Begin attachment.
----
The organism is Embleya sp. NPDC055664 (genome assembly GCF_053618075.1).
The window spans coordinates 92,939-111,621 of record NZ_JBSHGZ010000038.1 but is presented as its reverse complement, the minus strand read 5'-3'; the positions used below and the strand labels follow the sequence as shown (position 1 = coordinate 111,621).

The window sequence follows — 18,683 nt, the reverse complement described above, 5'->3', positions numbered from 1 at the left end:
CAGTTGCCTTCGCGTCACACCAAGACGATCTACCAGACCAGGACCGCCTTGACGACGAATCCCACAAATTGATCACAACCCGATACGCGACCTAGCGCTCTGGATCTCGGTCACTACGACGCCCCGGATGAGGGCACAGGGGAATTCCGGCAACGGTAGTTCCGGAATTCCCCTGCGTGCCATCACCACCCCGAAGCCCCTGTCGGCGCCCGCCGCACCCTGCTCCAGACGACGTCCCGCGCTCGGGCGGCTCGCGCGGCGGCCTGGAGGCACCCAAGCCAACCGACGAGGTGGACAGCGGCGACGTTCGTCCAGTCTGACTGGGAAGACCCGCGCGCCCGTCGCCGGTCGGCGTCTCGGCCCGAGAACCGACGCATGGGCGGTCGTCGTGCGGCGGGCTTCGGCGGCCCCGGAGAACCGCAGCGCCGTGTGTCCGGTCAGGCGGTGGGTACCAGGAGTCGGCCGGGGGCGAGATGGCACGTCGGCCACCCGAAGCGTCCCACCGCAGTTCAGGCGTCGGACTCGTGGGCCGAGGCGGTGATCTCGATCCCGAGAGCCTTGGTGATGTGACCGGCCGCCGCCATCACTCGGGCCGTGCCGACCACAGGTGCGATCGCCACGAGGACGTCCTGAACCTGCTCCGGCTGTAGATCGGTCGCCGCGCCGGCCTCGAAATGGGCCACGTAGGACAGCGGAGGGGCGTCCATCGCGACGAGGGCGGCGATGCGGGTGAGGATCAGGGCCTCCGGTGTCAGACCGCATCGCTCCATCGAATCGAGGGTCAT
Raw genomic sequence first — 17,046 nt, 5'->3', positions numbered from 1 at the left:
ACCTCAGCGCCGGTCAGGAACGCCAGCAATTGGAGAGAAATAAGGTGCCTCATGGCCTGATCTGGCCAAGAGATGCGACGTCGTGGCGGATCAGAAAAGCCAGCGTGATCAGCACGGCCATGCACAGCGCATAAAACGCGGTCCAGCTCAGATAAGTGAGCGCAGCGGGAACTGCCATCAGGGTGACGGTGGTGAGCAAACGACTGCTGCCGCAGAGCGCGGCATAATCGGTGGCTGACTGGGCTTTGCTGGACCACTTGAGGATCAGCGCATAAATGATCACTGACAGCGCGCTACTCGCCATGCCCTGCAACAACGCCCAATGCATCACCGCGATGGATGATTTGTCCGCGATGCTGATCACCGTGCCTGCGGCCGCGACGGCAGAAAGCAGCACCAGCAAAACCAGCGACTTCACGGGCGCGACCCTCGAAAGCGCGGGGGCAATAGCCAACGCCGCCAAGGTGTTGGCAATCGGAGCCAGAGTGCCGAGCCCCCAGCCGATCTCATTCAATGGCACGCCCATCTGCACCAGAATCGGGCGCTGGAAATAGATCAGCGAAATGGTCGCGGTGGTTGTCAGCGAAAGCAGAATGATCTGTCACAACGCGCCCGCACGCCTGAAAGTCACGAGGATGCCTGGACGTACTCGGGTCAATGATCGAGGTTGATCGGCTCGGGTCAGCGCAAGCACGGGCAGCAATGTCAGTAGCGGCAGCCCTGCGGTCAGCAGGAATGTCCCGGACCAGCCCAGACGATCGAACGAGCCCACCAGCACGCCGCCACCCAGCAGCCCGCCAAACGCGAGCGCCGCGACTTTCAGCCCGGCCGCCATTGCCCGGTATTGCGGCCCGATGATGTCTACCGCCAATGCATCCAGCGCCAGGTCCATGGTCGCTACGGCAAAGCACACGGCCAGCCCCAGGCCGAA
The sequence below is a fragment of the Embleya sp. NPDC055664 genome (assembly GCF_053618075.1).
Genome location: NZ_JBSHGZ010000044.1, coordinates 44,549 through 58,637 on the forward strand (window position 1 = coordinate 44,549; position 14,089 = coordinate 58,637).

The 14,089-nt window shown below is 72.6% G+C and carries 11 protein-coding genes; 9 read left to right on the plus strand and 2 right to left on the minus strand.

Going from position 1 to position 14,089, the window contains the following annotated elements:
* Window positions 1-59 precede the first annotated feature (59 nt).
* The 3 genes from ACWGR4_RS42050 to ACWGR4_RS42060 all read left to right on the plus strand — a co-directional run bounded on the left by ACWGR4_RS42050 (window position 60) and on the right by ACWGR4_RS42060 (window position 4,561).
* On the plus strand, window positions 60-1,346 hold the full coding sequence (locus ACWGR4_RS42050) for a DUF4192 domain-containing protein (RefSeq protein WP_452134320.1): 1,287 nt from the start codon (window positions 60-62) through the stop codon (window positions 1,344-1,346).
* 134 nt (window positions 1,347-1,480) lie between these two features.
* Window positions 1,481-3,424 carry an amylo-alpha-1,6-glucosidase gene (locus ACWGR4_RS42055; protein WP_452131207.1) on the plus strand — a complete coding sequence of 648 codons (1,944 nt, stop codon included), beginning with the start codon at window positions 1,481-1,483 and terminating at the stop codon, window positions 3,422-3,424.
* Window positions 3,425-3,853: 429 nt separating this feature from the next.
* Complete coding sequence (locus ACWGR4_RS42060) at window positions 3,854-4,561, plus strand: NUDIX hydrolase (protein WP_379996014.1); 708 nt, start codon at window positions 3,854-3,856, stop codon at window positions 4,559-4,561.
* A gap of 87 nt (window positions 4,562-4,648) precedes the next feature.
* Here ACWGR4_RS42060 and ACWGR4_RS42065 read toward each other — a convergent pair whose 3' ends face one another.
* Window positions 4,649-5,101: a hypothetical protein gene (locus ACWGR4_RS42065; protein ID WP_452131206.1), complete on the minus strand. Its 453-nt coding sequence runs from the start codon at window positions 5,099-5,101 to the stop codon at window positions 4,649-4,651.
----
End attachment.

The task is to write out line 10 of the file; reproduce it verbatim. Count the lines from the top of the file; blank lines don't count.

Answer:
Going from position 1 to position 14,089, the window contains the following annotated elements: